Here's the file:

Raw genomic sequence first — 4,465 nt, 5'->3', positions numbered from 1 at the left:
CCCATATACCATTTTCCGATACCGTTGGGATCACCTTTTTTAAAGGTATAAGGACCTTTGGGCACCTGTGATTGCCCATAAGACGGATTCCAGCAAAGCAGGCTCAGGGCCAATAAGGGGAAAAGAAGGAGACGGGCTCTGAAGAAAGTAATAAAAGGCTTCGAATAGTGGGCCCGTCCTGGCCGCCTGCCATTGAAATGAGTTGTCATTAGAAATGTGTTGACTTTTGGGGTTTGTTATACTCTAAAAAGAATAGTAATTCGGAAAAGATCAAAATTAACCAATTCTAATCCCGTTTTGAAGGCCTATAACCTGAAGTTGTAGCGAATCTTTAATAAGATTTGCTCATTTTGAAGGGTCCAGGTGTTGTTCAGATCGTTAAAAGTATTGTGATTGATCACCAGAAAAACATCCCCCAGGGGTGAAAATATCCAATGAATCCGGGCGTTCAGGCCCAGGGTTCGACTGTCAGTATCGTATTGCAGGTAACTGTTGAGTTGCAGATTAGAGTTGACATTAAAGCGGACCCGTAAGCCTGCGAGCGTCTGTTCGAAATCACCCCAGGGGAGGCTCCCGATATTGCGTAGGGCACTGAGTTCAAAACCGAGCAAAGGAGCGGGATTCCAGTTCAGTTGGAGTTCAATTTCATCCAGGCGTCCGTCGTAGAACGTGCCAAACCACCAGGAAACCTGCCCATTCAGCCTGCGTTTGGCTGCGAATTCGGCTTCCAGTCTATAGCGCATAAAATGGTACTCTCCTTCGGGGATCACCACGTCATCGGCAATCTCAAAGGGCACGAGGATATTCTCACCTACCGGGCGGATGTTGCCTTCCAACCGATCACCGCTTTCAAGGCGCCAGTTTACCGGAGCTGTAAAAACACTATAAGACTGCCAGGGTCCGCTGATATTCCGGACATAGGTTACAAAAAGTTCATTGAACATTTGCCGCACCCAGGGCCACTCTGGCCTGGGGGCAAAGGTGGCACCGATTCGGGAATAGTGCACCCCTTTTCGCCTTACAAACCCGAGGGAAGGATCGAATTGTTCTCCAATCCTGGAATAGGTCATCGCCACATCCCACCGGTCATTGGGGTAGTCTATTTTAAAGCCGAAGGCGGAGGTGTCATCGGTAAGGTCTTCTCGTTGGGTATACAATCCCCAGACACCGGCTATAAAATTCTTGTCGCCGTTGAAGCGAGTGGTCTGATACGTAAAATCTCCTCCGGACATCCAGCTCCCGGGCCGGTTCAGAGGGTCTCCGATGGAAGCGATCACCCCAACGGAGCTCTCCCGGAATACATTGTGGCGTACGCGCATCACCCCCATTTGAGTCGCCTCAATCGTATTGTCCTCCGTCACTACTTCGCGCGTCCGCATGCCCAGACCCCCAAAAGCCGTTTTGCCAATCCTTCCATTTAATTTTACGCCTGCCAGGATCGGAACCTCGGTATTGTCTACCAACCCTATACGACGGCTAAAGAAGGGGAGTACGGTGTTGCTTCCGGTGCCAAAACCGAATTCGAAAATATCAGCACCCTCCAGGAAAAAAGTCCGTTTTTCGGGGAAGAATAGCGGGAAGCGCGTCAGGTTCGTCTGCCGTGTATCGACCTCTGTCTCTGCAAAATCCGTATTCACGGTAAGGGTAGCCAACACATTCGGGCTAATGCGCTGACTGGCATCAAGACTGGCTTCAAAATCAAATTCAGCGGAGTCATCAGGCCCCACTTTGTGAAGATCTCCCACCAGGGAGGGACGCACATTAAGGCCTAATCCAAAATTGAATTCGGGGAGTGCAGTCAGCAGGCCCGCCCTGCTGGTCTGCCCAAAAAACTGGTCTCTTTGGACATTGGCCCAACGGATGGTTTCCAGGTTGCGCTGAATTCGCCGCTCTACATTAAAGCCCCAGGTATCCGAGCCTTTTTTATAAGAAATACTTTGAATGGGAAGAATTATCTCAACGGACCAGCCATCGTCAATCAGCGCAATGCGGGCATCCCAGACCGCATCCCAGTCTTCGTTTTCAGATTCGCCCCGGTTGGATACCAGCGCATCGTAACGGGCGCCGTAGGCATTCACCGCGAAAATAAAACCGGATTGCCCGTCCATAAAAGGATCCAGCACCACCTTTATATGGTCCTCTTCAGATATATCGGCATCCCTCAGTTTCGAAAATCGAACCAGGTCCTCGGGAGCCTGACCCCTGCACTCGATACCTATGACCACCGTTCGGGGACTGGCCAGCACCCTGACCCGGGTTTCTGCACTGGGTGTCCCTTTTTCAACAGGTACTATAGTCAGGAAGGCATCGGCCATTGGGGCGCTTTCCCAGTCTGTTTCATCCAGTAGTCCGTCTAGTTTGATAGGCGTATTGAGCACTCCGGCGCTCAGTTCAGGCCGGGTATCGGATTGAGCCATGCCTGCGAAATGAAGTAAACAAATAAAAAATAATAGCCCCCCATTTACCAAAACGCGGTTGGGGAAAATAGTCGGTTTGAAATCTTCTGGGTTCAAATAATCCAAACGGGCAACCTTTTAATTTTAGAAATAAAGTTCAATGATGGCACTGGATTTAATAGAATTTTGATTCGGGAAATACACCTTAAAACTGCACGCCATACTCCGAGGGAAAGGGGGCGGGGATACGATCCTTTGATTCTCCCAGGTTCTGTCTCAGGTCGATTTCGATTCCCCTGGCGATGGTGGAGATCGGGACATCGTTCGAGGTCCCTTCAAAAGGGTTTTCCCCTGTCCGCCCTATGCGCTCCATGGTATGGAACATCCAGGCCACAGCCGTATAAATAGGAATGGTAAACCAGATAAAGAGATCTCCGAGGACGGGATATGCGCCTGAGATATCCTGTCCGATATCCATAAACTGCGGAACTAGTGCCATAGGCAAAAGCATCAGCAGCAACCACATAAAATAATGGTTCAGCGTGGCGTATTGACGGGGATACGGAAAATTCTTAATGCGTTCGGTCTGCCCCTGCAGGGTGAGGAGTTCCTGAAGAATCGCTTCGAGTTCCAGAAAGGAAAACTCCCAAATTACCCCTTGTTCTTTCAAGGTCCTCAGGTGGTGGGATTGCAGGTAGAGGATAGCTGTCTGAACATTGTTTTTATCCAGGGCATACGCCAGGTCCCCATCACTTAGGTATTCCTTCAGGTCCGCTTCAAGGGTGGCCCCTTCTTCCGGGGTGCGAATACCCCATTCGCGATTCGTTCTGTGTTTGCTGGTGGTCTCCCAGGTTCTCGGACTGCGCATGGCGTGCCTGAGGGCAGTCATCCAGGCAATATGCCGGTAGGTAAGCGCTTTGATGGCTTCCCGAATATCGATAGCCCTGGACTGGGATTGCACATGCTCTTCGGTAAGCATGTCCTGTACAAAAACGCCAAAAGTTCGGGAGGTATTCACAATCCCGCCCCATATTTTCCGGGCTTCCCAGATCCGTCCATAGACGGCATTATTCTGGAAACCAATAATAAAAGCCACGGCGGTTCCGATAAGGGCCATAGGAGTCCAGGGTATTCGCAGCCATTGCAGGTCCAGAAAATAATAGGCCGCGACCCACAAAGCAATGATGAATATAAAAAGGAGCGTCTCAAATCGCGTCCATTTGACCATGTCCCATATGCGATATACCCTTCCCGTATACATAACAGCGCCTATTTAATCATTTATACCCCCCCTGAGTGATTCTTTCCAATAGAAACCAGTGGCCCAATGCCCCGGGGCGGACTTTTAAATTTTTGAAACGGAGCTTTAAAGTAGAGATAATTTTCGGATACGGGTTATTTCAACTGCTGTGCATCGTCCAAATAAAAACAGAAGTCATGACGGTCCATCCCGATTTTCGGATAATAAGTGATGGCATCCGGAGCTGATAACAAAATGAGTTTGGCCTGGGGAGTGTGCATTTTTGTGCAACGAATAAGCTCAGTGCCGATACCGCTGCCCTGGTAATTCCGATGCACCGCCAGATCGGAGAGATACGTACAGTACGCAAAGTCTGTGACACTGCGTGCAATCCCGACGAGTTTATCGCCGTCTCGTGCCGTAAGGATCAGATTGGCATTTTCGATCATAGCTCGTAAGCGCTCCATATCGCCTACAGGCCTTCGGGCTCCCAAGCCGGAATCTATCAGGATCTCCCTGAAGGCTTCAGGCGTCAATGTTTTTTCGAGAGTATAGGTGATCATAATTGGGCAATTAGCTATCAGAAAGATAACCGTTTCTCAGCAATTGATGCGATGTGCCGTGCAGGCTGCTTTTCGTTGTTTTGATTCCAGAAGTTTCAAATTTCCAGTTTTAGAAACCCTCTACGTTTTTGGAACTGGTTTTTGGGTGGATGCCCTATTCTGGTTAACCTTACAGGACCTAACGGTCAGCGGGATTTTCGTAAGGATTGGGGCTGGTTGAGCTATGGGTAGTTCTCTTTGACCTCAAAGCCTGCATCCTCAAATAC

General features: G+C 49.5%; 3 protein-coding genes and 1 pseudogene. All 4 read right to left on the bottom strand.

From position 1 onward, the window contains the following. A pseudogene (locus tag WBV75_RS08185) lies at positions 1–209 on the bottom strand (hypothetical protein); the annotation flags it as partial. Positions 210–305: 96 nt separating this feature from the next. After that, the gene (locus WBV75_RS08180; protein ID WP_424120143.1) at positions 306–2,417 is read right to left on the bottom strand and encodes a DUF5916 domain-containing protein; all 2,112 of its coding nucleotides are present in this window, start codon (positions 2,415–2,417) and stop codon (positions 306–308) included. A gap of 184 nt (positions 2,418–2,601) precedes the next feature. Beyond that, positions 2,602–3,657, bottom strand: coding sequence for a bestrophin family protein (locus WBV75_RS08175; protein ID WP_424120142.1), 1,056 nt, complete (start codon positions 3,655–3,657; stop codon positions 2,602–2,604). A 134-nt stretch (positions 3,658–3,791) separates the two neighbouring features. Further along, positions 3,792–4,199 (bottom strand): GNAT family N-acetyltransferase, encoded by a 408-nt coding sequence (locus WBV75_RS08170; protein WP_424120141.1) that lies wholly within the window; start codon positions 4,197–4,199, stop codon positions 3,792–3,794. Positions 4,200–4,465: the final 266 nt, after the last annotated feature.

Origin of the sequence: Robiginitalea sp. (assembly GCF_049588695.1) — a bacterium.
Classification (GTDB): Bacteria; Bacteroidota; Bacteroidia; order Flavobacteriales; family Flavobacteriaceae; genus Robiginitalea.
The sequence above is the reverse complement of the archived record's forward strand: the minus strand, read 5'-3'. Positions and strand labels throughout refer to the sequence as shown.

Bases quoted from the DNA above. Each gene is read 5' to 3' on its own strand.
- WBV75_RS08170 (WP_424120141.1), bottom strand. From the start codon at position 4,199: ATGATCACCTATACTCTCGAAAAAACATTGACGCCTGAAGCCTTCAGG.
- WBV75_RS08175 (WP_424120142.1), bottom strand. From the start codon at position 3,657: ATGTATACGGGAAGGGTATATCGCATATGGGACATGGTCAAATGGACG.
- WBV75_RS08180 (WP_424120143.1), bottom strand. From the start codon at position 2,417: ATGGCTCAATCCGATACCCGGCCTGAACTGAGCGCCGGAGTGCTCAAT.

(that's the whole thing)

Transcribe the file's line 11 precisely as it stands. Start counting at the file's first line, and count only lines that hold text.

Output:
- WBV75_RS08180 (WP_424120143.1), bottom strand. From the start codon at position 2,417: ATGGCTCAATCCGATACCCGGCCTGAACTGAGCGCCGGAGTGCTCAAT.